SOC 218 Law and Modern Society

Last offered Spring 2011

This class is designed to introduce students to the field of law and society. The course begins with an overview of the various theoretical perspectives on the subject, including Durkheimian, Marxist, Foucauldian, and Weberian analyses of law and society; as well as the work of those following in the different theoretical schools established by these scholars. Informed by the theoretical overview, the next part of the course considers empirical research in selected areas of law, including tort law, criminal trial procedures, abortion and divorce law, "community justice," and the adjudication of drug offenses. Recognizing that understandings of our own legal practices are enlightened through comparisons to other legal systems, the second half of the course is primarily historical/comparative in focus. In this section, through an exploration of several case studies, American legal processes and habits are compared with related legal practices in such places as England, Scotland, Ireland, Australia, Germany, Norway, and Canada.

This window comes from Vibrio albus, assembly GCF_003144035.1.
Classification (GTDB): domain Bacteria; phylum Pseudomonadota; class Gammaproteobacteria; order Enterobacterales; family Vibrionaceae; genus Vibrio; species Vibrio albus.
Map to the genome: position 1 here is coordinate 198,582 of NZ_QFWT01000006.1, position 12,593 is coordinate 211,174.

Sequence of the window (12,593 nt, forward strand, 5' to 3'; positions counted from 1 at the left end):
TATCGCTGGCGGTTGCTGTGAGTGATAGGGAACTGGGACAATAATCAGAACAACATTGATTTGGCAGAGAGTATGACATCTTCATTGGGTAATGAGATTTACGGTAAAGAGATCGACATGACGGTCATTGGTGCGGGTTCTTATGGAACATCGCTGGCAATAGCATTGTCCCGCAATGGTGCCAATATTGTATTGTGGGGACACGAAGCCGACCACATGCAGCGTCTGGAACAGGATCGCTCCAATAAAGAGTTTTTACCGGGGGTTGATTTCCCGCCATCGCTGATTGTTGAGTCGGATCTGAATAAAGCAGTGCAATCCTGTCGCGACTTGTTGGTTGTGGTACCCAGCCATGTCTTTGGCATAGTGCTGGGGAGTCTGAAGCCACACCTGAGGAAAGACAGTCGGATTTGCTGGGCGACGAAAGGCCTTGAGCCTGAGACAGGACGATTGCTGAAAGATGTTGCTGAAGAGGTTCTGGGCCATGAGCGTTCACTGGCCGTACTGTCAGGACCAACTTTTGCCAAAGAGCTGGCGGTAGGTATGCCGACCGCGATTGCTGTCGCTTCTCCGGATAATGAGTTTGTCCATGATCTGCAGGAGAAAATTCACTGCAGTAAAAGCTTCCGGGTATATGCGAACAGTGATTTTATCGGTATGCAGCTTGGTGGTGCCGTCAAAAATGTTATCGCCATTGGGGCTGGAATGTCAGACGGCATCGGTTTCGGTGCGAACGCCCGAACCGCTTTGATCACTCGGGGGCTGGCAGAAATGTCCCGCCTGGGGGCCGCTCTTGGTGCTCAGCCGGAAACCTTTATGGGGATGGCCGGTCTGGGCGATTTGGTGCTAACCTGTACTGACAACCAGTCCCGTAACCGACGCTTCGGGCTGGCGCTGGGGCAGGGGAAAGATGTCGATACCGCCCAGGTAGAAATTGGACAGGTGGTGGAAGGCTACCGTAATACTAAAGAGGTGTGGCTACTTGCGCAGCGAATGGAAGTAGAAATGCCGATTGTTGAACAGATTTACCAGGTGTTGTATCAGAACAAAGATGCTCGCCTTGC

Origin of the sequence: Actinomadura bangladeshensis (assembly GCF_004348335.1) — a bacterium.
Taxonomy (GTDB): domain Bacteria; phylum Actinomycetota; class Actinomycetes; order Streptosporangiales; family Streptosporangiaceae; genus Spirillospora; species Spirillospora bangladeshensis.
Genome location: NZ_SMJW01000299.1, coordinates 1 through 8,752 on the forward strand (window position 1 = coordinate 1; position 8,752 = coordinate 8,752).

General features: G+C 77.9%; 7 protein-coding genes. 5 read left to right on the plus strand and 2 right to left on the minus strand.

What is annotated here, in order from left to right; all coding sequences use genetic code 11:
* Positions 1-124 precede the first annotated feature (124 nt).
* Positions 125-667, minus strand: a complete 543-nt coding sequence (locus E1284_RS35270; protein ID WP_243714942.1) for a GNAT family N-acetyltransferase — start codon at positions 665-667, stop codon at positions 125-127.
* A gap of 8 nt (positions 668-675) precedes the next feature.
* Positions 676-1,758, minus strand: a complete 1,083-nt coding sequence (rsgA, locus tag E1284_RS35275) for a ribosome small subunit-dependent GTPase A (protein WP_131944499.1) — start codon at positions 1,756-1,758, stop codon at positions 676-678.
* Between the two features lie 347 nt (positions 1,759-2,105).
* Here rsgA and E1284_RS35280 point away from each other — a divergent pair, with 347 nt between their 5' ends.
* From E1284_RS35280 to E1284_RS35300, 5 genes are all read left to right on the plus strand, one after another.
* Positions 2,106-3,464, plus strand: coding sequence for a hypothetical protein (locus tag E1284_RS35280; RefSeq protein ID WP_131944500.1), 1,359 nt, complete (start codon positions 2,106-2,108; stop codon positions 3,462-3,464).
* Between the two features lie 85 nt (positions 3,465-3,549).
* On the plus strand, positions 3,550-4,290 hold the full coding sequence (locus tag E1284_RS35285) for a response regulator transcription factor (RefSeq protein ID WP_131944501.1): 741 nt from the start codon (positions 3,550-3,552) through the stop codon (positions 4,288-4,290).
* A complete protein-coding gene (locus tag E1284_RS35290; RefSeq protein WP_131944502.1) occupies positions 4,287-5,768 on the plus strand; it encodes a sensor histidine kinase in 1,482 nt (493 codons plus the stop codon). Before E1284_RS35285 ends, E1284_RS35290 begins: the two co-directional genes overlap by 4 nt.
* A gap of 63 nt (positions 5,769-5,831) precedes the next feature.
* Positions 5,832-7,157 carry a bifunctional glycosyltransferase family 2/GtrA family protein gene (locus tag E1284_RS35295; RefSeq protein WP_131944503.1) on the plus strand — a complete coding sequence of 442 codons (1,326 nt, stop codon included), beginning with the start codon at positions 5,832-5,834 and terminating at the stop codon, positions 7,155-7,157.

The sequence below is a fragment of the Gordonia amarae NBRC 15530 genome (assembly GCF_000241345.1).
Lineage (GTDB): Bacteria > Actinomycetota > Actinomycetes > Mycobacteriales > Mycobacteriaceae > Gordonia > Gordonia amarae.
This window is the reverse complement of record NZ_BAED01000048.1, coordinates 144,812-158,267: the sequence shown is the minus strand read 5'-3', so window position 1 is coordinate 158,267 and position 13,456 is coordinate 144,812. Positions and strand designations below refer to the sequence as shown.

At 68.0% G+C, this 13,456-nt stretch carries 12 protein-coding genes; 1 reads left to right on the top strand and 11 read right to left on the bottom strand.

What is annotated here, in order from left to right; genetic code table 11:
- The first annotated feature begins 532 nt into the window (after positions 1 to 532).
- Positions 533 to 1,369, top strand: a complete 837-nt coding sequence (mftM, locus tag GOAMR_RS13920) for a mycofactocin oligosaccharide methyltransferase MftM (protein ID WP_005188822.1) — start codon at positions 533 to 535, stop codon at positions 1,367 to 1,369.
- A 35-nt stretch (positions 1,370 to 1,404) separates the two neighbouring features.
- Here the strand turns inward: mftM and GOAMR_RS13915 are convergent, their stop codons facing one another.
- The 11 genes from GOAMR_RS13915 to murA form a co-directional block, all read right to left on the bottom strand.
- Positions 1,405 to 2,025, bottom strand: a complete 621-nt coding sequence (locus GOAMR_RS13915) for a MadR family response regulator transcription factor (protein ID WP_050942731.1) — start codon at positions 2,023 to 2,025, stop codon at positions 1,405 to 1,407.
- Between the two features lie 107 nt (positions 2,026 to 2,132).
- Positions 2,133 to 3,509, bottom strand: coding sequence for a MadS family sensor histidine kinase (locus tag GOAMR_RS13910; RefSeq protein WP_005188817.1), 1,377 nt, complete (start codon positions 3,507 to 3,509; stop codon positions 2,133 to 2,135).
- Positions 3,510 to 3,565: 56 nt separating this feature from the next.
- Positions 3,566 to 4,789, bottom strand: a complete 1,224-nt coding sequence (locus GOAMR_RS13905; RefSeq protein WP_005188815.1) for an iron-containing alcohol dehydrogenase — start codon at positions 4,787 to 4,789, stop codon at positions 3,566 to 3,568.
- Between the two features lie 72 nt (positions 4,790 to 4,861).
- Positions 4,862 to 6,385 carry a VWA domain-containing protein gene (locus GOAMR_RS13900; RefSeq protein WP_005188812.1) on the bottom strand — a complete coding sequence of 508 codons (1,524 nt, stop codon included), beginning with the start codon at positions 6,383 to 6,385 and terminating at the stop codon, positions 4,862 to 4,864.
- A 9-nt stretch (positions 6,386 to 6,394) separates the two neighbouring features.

Class Format: lecture/discussion
Requirements/Evaluation: a short paper and midterm and final exams
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Prerequisites: none
Enrollment Preference: none
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Divisional Attributes: Division II
Other Attributes: JLST Theories of Justice/Law
Enrollment Limit: 35
Expected Enrollment: 35
Class Number: 3046
SOC 218 LEC Law and Modern Society Division 2: Social Studies James L. Nolan
SOC 218 LEC Law and Modern Society Division 2: Social Studies James L. Nolan
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